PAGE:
Despite scientists expecting to find heart disease risk was higher in those that exercise less, they found white men were more likely to suffer the condition if they exercised more.
They also found that the odds of heart disease didn’t increase in black men that exercised more; only in white men.
White men were 86 per cent more likely to have a buildup of plaque in heart arteries if they exercised, compared to those that only exercised at low levels.
Heart disease is the most common cause of death in the UK.
“We expected to see that higher levels of physical activity over time would be associated with lower levels of coronary artery calcification,” said researcher working on the study, Deepika Laddu.
Coronary artery calcification is a major risk of heart disease.
It’s caused by fat being deposited on the inside walls of the arteries.
The arteries narrow, making blood supply – and oxygen – restricted around the body.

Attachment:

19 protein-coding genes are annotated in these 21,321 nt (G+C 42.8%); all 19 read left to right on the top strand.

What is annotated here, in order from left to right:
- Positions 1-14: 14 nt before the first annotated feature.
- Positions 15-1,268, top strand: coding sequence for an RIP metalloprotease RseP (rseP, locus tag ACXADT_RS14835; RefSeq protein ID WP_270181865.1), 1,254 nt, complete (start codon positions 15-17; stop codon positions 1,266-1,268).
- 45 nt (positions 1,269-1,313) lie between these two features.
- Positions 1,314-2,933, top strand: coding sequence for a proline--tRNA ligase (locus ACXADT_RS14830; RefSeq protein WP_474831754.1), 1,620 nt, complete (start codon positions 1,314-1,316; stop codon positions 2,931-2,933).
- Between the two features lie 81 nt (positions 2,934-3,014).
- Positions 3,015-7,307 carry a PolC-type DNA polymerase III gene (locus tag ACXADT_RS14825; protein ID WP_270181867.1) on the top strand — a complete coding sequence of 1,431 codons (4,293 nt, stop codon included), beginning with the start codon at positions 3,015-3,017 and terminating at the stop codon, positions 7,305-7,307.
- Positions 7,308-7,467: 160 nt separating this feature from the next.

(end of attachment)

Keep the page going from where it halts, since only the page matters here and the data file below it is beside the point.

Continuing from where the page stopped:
The researchers carried out a 25 year study to 2011, to find the ‘surprising’ results.
Participants, which included white and black men and women, were all aged between 18 and 30 when the study began.
They were categorised into three exercise groups; those that exercised below the US national guideline (less than 150 minutes per week), those that met the guideline (150 minutes per week), and those that exercised well above the guideline (more than 450 minutes per week).
They found that those exercising the most were 27 per cent more likely to develop coronary artery calcification, than those exercising the least.
White men that exercised the most had the highest risk of developing the condition.
White women showed a “similar trend”, the researchers said, but the results weren’t statistically significant, unlike in men.
Laddu said: “Because the study results show a significantly different level of risk between black and white participants based on long-term exercise trajectories, the data provides rationale for further investigation, especially by race.
“High levels of exercise over time may cause stress on the arteries leading to higher coronary artery calcification.
The researchers warned, however, that individuals shouldn’t stop exercising.